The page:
Articles about First Ladies as Ambassadors
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First Ladies as Ambassadors
First Ladies and Foreign Relations
On Nov. 21,1963 Jackie Kennedy spoke in Spanish to the League of United Latin-American Citizens in Houston. This is a transcript/translation of what she said:
"I'm very happy to be in the great state of Texas and I'm especially pleased to be with you, who are part of the great Spanish tradition, which has contributed so much to Texas. This tradition began 100 years before my husband's state, Massachusetts, was settled, but it is a tradition that is today alive and vigorous. You are working for Texas and the United States. Thank you and viva las LULACS."
First Ladies with International Interests
Many, many First Ladies took an active interest in matters of foreign affairs and some often weighed in on their husbands decisions or those of the Secretary of State. Frankly, I don't know where to begin because there are several abstraction levels of information to all this. You might be able to pick through the individual biographies that we have posted on the website and search through the sections on their White House years for pull some information out - however, not all of the biographies have been updated from the original ones and thus will be missing information. That said, I know for certain that the following have been posted and will have general summary information you are looking for: Abigail Adams, Dolley Madison, Elizabeth Monroe, Louisa Adams, Bess Truman, Ida McKinley, Nellie Taft, Edith Wilson, Bess Truman, Jacqueline Kennedy, Pat Nixon, Rosalynn Carter, Nancy Reagan, Hillary Clinton, and Laura Bush. You might also look at Lucy Hayes's biography for her views on immigration to the US from foreign countries.
Unfortunately, some of those who also took direct roles in foreign affairs have not yet had their new biographies writtern or posted: Edith Roosevelt who served as a private emissary between the President and British Ambassador, Florence Harding who disagreed with Commerce Department policy on provisions to send supplies to Russia, Lou Hoover, who lived in a variety of foreign nations, including China during the Boxer Rebellion, and Eleanor Roosevelt - who took an especially active interest in European and Asian affairs before the United States became involved in World War II - and of course during the war. The best way to find these ancedotal accounts would be to consult biographies of them. I have written the biography Florence Harding and included her interest in foreign affairs. Sylvia Jukes Morris has written the most extensive biography of Theodore Roosevelt's second wife, Edith Roosevelt, and it includes the role she played as emissary. On Eleanor Roosevelt there are several good sources. I would recommend the basic and detailed Eleanor and Franklin by Joseph Lash for the pre-war and war years and Doris Goodwin's No Ordinary Time for the war years. On Lou Hoover, the most recent and scholarly biography to consult is Lou Hoover, part of the biographical series published by the University of Kansas.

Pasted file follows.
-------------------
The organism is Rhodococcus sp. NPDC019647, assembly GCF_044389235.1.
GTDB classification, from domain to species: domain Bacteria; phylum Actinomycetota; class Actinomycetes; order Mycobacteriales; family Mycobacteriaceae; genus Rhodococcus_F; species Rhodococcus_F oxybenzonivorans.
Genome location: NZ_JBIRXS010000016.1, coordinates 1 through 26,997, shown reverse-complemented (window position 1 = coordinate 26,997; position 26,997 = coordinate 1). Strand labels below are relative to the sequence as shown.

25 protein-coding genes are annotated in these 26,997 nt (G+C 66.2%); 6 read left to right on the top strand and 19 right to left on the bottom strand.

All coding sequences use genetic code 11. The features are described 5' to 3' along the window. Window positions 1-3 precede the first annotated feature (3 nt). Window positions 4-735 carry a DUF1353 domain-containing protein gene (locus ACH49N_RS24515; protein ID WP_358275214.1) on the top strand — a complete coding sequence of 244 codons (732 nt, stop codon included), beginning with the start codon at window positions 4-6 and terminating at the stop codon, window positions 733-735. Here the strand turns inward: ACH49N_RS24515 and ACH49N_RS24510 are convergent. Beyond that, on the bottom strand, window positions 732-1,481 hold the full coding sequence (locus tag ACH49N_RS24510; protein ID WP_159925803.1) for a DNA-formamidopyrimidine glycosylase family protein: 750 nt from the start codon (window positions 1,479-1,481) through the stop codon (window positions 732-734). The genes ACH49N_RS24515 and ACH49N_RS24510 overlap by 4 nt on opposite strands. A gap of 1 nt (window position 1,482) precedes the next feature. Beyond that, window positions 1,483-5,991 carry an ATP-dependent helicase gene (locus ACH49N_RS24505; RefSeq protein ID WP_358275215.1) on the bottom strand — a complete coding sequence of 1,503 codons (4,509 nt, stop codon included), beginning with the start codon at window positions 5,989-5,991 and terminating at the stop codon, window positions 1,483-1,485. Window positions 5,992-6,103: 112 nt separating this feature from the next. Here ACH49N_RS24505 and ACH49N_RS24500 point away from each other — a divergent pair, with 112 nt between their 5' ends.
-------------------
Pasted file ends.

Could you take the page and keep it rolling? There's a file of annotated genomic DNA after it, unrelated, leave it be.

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Jacqueline Kennedy Aids Greek Child
I am familiar with the story of Chryssanthemi Papakotsi, but only to a point. When Mrs. Kennedy made her first trip to Europe as an incumbent First Lady in the last days of May and first days of June 1961, the very last part of her itinerary was to Greece with her sister Lee Radziwill, then a resident of England. Mrs. Kennedy had gone with the President first and most famously to Paris, then to Vienna, then to London. From London, the President returned to the U.S. and the First Lady and her sister to Greece, where her trip was then billed as "unofficial," despite the enormous press she received there and the formal welcome from the Greek royal family. In anticipation of her trip, the Papkotsi family had managed to convey the desperate condition of their daughter's condition (described as being one of a "hole in her heart," obviously some valve-related illness but precisely what it is was is not clear from contemporary accounts). From local officials there through US-Greek diplomatic channels, word eventually reached Letitia Baldrige, the Social Secretary of the White House, who was helping make arrangements for Mrs. Kennedy's trip to Europe.